Re. Cyril: Generally spectators prefer quick frames with big breaks over tactical frames. I'm sure everyone likes the occasional tense frame, but I was surprised at myself at how bored I felt towards the end of the Trump-Robertson UK final when the frames started averaging 30 minutes, and clearly both players were feeling it. It would've been great just as a deciding frame, but 5 hours in that style was a bit much. Perhaps the absence of a crowd is felt particularly acutely when there's prolonged broken play.
It would be fun, as an experiment, to throw the top 16 in a tournament with a thick cloth and dull cushions to see who comes out on top/who gets most rattled by the conditions, but there's isn't a big enough audience for that style of play continuously. Although recently I found a lament by Steve Davis in an interview around 2005, basically saying what Cyril said, that the really fast cloths and one-visit scoring were an alien game to him and had effectively de-skilled break building. I was a little surprised at reading that, as I didn't remember Davis putting it in such blunt terms before, but I guess it's a sentiment probably shared by older players who had learned to breakbuild in a different way.
The problem with one scoring visits is that they decide matches on smaller margins. If a fluke or fortuitous nudge, or lucky pack split, turns into a hundred break, you'd probably need to decide matches over more frames to minimise the effects of this. However, as long as people generally agree that the best players are winning tournaments consistently - Trump, O'Sullivan, Selby, Robertson are consistent winners - then there won't be any push to change the conditions.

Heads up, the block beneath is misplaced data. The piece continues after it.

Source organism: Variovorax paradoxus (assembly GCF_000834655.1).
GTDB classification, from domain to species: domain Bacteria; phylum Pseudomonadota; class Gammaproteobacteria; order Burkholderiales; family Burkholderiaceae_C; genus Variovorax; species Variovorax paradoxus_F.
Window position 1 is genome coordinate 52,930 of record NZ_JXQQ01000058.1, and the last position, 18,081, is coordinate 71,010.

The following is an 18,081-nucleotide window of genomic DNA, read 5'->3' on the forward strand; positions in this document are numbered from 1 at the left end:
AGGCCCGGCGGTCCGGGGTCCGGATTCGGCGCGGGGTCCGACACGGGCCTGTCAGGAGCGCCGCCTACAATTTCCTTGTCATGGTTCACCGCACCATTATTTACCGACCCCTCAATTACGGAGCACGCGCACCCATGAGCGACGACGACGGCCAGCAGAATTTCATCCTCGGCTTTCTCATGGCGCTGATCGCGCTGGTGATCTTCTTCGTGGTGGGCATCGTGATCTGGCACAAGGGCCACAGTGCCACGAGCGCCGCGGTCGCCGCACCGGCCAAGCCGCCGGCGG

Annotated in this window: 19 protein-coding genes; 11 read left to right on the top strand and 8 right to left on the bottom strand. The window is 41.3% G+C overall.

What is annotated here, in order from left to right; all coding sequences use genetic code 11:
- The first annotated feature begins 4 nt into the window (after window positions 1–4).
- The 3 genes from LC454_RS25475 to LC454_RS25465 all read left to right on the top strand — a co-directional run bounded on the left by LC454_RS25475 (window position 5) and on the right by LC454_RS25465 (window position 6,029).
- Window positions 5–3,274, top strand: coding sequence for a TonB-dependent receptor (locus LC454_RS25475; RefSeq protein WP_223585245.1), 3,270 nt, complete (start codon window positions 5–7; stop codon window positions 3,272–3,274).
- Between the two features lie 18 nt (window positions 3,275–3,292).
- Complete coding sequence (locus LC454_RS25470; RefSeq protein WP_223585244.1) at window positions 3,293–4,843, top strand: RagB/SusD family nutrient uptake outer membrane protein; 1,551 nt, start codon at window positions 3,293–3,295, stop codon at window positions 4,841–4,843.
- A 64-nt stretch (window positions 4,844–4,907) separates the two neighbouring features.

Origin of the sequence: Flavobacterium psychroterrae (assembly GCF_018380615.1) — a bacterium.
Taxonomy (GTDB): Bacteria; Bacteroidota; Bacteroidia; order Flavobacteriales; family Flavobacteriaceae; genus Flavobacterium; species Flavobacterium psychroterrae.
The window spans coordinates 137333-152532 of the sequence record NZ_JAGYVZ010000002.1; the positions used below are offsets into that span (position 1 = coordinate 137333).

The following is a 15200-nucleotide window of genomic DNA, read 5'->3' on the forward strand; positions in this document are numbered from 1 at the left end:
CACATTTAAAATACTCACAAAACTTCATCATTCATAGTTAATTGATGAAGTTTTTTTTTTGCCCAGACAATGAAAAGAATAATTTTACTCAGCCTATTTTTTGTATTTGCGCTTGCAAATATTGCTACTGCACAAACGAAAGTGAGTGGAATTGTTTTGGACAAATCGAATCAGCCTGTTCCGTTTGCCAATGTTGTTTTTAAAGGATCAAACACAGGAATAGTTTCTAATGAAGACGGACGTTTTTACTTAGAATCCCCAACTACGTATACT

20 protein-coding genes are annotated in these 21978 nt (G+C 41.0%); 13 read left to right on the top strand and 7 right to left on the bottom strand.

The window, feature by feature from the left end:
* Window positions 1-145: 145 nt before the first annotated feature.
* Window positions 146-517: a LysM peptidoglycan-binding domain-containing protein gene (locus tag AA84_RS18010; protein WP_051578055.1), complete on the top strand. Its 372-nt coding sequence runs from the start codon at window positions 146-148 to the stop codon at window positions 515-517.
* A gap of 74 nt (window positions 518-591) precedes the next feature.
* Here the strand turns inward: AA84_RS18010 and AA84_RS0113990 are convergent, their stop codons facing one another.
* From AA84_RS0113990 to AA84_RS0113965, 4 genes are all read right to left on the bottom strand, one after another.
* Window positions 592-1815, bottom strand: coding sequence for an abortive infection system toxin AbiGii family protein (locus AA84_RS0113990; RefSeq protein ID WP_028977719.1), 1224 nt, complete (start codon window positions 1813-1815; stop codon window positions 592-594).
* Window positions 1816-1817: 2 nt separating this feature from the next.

Re. the original question: I do find the talk about centuries monotonous. This isn't to slight the OP, but I don't want Dennis Taylor or Phil Yates telling me this is John Higgins' 837 career century break - a number which means nothing - each time they approach 100. In terms of separating skill between players, I'm really only interested in the century strike rate per frames, as all other stats are distorted by number of frames or matches played per season, length of career, etc. And even then, it's not like all players are trying equally hard to make centuries in the first place (e.g. Jimmy White, Mark Williams, etc...)